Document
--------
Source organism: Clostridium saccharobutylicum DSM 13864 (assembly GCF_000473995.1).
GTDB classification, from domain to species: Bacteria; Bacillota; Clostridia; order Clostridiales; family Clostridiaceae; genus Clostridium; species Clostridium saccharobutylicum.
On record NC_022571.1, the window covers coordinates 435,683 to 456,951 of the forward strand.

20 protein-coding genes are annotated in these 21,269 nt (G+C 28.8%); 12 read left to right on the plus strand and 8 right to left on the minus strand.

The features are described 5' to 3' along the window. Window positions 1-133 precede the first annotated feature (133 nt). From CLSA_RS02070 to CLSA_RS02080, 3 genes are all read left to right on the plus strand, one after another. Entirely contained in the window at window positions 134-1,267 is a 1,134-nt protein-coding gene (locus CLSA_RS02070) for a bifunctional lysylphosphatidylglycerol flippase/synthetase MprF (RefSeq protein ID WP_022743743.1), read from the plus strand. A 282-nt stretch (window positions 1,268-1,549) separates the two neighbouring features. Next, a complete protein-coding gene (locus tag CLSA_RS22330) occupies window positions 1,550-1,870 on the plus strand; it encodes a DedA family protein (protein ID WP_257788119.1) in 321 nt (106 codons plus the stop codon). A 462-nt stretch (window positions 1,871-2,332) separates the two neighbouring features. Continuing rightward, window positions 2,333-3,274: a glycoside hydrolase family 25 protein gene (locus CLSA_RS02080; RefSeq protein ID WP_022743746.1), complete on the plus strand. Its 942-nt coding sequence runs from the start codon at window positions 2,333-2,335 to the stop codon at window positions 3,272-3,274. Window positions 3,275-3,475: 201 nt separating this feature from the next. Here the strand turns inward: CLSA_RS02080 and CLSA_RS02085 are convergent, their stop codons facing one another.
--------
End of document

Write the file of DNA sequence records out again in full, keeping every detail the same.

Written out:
Source organism: Clostridium saccharobutylicum DSM 13864 (assembly GCF_000473995.1).
GTDB classification, from domain to species: Bacteria; Bacillota; Clostridia; order Clostridiales; family Clostridiaceae; genus Clostridium; species Clostridium saccharobutylicum.
On record NC_022571.1, the window covers coordinates 435,683 to 456,951 of the forward strand.

20 protein-coding genes are annotated in these 21,269 nt (G+C 28.8%); 12 read left to right on the plus strand and 8 right to left on the minus strand.

The features are described 5' to 3' along the window. Window positions 1-133 precede the first annotated feature (133 nt). From CLSA_RS02070 to CLSA_RS02080, 3 genes are all read left to right on the plus strand, one after another. Entirely contained in the window at window positions 134-1,267 is a 1,134-nt protein-coding gene (locus CLSA_RS02070) for a bifunctional lysylphosphatidylglycerol flippase/synthetase MprF (RefSeq protein ID WP_022743743.1), read from the plus strand. A 282-nt stretch (window positions 1,268-1,549) separates the two neighbouring features. Next, a complete protein-coding gene (locus tag CLSA_RS22330) occupies window positions 1,550-1,870 on the plus strand; it encodes a DedA family protein (protein ID WP_257788119.1) in 321 nt (106 codons plus the stop codon). A 462-nt stretch (window positions 1,871-2,332) separates the two neighbouring features. Continuing rightward, window positions 2,333-3,274: a glycoside hydrolase family 25 protein gene (locus CLSA_RS02080; RefSeq protein ID WP_022743746.1), complete on the plus strand. Its 942-nt coding sequence runs from the start codon at window positions 2,333-2,335 to the stop codon at window positions 3,272-3,274. Window positions 3,275-3,475: 201 nt separating this feature from the next. Here the strand turns inward: CLSA_RS02080 and CLSA_RS02085 are convergent, their stop codons facing one another.